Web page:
Have we left out anything?

Let’s have a blow by blow account of the post mortem

From the team:

MS Dhoni:

After the loss to West Indies, he basically said we can’t play short pitched stuff.

“We have prepared well,” Dhoni insisted. “We knew they would use short-pitched deliveries, we practiced against short-pitched deliveries in the net sessions but until you don’t face it in a game you are not match-aware of what is needed in that situation. You can do hundreds of things but when it comes to adaptation you have to be out in the middle and work it out, get a single, keep alternating the strike. If you keep backing off and keep playing the pull shot and people get out, it gets very difficult.”

And after the official exit, he spoke about the night life.

“I’ve had no setbacks because of the IPL but at the same time players need to be smart because IPL is not only about cricket,” he said. “You have to respect your body and if you don’t do that then IPL is draining. If you play late games and go to the parties and travel the next day it takes a toll. But if you take care of yourself 45 days of cricket shouldn’t affect you because we play 200 or more in a year.”

Gary Kirsten:

Gary Kirsten, incidentally, did talk about IPL fatigue last time round. This year, he added issues like fitness and commitment. Re commitment, he questioned whether India’s really serious about T20 cricket unlike the no.1 ranking in tests and the no.2 ranking in ODIs.

After a six-week-long IPL, India got a five-day break before their first match in the world Twenty20. Yuvraj, coming back from a wrist injury, played all 14 of Kings XI Punjab’s matches. Zaheer sat out of two of India’s five matches in the World Twenty20. Zaheer, Gambhir and Nehra missed matches at various stages of the IPL, and Nehra was picked for India even before he had returned to full fitness for Delhi Daredevils.

Former Players:

Sourav Ganguly

The only person to actually call a spade a spade, in this case Yuvraj Singh. In fact, he actually puts the gun on the head of the seniors with the line of “lot of opportunities but have not delivered“. And one must question whether the Indian players can really recognise or identify what is world standard. Their performances in IPL are worth zilch.  Just like in the old days, and even now, scoring lots of runs in the Ranji Trophy meant nothing at the test level.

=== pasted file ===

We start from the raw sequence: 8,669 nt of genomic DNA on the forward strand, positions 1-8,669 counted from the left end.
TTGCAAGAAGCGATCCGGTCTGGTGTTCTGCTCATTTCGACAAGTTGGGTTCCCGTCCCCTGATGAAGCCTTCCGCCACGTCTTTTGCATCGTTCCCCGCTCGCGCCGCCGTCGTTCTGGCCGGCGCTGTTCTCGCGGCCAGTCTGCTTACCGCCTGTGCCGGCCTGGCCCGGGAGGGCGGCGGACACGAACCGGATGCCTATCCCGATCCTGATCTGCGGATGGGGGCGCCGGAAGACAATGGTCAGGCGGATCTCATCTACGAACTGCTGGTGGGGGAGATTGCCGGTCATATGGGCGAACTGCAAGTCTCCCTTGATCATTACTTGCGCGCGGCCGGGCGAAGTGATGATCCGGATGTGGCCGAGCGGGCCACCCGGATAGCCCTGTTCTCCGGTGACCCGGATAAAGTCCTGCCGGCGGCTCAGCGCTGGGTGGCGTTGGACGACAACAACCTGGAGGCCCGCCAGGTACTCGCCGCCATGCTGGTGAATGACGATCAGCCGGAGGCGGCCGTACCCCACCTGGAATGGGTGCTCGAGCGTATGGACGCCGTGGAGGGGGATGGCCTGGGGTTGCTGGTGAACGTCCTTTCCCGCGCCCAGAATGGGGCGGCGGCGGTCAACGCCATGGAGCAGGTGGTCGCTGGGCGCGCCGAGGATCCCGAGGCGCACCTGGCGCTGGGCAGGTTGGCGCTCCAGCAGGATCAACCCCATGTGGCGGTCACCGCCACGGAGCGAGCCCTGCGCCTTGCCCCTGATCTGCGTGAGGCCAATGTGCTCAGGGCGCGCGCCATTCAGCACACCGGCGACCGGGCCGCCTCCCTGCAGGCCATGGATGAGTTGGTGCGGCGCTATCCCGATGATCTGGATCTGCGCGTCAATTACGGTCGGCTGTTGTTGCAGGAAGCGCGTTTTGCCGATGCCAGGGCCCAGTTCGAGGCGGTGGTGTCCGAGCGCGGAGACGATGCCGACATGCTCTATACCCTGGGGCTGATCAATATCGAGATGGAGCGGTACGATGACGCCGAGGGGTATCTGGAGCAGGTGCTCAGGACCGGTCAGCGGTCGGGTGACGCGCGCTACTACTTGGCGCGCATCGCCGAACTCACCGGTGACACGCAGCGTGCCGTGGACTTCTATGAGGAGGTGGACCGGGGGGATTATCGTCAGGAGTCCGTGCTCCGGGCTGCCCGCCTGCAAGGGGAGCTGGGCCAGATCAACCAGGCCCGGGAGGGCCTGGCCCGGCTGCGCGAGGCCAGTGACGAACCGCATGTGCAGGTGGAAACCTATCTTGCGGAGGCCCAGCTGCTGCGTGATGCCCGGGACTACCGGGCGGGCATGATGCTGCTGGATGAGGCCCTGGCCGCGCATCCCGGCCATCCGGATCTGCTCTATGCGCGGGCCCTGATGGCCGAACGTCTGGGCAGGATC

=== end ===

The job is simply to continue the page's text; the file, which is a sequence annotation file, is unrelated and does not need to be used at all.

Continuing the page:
The IPL is a domestic tournament and the standard is much lower than a world event where you are up against quality batsmen and bowlers. You don’t expect to go to World Cup semi-finals if you play the way the team has played in the Caribbean. Yuvraj has to look at his game. If he doesn’t perform for long periods, the selectors will not play him just on the basis of his reputation. Some of the players have got a lot of opportunities, but have not delivered. They have been around for quite a while and the entire country wants performances from them.”

Azharuddin

Played it safe like most times:

“Obviously if you stay up the whole night, it would affect you. Players should be responsible enough. The game is more important than the parties. Excuses like these cannot be given after you lose. For a player, cricket should come first and everything else is secondary.”

Sunil Gavaskar

He is basically telling them to go back to school

“The guys who have been found to be uncomfortable against the short ball should be sent to the NCA, where they will be able to practice against the short ball, either through a bowling machine or maybe with some of the younger bowlers bowling to them from say 18 to 16 yards,”

Well, Sunny, maybe they can do all this as and when you release them from your IPL / international / inter-corporate / etc etc schedules.

The analysts

Harsha Bhogle

One of two no nonsense commentators keeps it brief and precise – zilch from the new ball, fielding locked in the dark ages, no response to short rising deliveries.